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As Ohio backslides, Solarize CLE takes a giant step for renewables

Marc Lefkowitz  |  11/11/14 @ 9:00am  |  Posted in Clean energy

When it comes to renewable energy, Cleveland has had to scrap for opportunities. Last year, the city used the bully pulpit of its “2019” sustainability project and the release of its Climate Action Plan—which calls for an 80% reduction in its carbon emissions from electricity by 2050—when writing an RFP for its municipal aggregation program. The city picked FirstEnergy Solutions which offers 60,000 Cleveland residents either a 24% below market rate for conventional power or a 21% discount for power produced from wind and hydro sources.

Solar CLE<br />Ali Ahmed ‏@green4biz Tweeted Sunrise over #CLE and later today my house will be turning it into #solarpower!

Now, the city’s Office of Sustainability and a well-placed resident who happens to be head of global sustainability at Cisco have attracted a national public-private partnership offering discounts on the purchase of solar panels. Cleveland announced last week that it is the first city to offer homeowners a turnkey solution.

“They selected Cleveland for our SC 2019 initiative,” confirms Cleveland Chief of Sustainability, Jenita McGowan. “Any reduction of electricity helps us meet our goals in climate.”

Solarize Cleveland plugs into a solar bulk purchase agreement between World Wildlife Fund and corporations 3M, Kimberly-Clark and Cisco. They hired the firm Geostellar to manage the program starting with their 143,000 employees. With a pedigree in loan trading and gaming, Geostellar developed an online tool that quickly measures a home’s solar power potential. Also on the free side of the equation, the firm will line up finance options and a local installer.

Reached by phone at his West Virginia home, Geostellar Chief Executive Officer David Levine said that Cleveland is an important test of solar’s market potential because of Ohio’s recent reversal on renewable energy incentives.

“Could we compensate for a lack of solar renewable energy credits and other incentives and try to restart the market?” Levine said. “It was a big part of our thinking. We’ll see if we can do it.”

It may help that Northeast Ohio has relatively expensive electricity rates of eight cents a killowatt hour, he added. Geostellar will come in around six or seven cents a kilowatt hour for solar power.

“The first person who went solar is going to save about fourteen percent on their electricity bills,” he says, adding that a $120 monthly electric bill made it “a good deal.”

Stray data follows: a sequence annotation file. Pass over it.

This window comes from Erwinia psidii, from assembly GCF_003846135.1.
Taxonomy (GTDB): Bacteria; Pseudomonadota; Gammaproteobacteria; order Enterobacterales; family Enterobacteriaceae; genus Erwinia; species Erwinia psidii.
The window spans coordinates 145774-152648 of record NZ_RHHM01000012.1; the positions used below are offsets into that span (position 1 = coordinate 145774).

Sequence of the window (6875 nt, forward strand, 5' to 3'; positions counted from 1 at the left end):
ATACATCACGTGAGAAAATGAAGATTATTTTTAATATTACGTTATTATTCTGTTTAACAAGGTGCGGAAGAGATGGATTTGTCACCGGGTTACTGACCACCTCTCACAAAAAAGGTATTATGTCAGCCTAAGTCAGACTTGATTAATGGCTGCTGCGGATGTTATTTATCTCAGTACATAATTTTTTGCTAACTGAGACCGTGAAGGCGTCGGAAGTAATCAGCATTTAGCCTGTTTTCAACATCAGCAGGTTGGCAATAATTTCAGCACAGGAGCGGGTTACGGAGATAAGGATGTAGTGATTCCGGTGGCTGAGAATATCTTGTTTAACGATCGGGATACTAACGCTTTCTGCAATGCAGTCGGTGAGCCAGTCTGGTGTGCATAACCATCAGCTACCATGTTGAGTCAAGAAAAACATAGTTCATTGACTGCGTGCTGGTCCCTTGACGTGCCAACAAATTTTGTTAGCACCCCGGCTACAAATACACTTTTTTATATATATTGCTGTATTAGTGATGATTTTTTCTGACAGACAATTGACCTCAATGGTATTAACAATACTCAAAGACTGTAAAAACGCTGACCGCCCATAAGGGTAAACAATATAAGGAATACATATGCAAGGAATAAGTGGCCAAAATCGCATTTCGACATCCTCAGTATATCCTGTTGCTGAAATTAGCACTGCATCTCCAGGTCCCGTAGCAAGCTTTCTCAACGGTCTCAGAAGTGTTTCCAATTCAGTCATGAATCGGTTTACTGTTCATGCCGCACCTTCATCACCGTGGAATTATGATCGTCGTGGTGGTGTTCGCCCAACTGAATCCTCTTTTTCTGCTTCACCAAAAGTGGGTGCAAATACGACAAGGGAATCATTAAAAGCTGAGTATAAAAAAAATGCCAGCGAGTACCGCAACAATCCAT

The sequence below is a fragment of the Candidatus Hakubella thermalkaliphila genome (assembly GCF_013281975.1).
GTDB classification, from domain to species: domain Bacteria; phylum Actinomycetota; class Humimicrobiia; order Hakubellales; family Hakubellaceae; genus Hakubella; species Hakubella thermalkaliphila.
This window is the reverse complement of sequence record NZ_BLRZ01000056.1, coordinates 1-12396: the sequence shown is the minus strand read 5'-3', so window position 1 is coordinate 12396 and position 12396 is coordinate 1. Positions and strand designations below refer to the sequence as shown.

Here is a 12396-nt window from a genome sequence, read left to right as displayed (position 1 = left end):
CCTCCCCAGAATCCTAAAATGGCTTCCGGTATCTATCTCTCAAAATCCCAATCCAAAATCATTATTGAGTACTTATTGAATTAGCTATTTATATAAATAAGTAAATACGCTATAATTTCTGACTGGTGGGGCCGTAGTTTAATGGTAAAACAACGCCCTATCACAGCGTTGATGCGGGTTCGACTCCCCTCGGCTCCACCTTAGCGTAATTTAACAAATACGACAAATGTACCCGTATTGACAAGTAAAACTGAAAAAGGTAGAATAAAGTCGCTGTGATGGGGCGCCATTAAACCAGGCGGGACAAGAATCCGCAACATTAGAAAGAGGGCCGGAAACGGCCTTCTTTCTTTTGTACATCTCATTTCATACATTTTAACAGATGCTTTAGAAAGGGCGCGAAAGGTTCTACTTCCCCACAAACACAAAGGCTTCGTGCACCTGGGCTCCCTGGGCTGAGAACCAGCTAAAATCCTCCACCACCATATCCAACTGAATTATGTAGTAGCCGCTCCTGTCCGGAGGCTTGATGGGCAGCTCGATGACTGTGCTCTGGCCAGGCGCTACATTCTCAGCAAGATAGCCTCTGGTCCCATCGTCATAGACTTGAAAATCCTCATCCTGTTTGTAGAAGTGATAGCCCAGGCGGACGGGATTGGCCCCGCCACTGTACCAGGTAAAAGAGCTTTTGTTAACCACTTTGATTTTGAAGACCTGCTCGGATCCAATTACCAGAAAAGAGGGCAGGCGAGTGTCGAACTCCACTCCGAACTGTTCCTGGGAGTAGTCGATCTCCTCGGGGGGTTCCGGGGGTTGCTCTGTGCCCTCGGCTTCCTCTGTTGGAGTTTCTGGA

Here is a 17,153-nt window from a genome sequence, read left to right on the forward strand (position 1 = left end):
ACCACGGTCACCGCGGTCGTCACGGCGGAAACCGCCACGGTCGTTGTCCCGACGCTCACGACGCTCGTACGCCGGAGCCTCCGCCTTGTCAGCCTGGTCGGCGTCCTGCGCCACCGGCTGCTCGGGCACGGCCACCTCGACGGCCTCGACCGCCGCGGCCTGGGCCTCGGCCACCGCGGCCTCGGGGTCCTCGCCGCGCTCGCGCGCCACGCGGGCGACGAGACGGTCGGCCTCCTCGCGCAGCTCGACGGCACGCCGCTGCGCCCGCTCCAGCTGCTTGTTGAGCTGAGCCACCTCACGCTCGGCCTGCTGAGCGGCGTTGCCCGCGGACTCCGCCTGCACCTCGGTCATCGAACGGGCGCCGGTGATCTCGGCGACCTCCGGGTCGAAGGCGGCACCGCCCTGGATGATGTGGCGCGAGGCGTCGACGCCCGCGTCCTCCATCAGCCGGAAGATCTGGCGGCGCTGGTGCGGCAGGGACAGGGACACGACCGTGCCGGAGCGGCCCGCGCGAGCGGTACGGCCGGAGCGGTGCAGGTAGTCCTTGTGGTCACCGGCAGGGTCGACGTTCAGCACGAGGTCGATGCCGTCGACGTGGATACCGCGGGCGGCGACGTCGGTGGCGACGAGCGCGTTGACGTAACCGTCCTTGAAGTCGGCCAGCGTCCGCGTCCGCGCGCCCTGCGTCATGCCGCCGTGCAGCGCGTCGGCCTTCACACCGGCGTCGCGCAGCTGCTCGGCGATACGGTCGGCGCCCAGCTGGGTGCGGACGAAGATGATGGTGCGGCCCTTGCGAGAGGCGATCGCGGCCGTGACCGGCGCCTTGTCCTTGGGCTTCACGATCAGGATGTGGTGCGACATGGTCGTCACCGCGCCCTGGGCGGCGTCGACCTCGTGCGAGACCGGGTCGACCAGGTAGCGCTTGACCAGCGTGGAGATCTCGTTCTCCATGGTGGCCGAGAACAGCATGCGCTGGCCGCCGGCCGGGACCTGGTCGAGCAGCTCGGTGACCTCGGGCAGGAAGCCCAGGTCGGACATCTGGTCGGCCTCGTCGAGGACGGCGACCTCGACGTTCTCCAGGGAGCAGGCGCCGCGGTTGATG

(On the other end of the spectrum, I test our home on a woodsy street in Cleveland Heights with our $30/month electric bill, and Geostellar estimates that I would pay $53 a month for 2.95 kilowatts of solar power. With the Cleveland discount, I wouldn’t break even for 20 years.)

A typical Cleveland home can expect a 9-10 year payback if purchasing with cash, Levine says, or a 12-year return on investment if you choose their 2.99% 12-year loan.

“And you get free energy for another 18 years once that loan is paid off,” Levine adds.

Levine credits Ali Ahmed, head of global sustainability at Cisco, a Cleveland resident, and a steering committee member for the city’s Climate Action Plan, for approaching McGowan with the offer.

Reached via Twitter, Ahmed confirms: “Was working on the program for my company, Cisco, and it made sense to bring to CLE based on city's activities.”

Ahmed also Tweeted that he walked the talk by purchasing 17 panels for 5 kilowatt hours of solar power for his Cleveland home.

Levine pitches this as getting a good deal on the ground floor of solar.

“Deutsche Bank reported by 2018 grid parity is going to be achieved,” he said (meaning installing solar can save money on utility bills). “We’re looking at Cleveland as a test bed. The main thing is to just move in the right direction because incentives are going to go away in the next few years. Let’s mobilize local solar champions in recruiting for this and overcome the lack of government incentives.”

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Tim Kovach
2 years ago

As an aside - who considers $0.08/kWh of electricity to be expensive? That's quite affordable, by national standards. But it is cool to see that the solar power produced through this program can actually reach grid parity, even with Northeast Ohio's relatively low electric prices. Obviously such a program would go even farther in New York, Hawaii, California, or Washington state.

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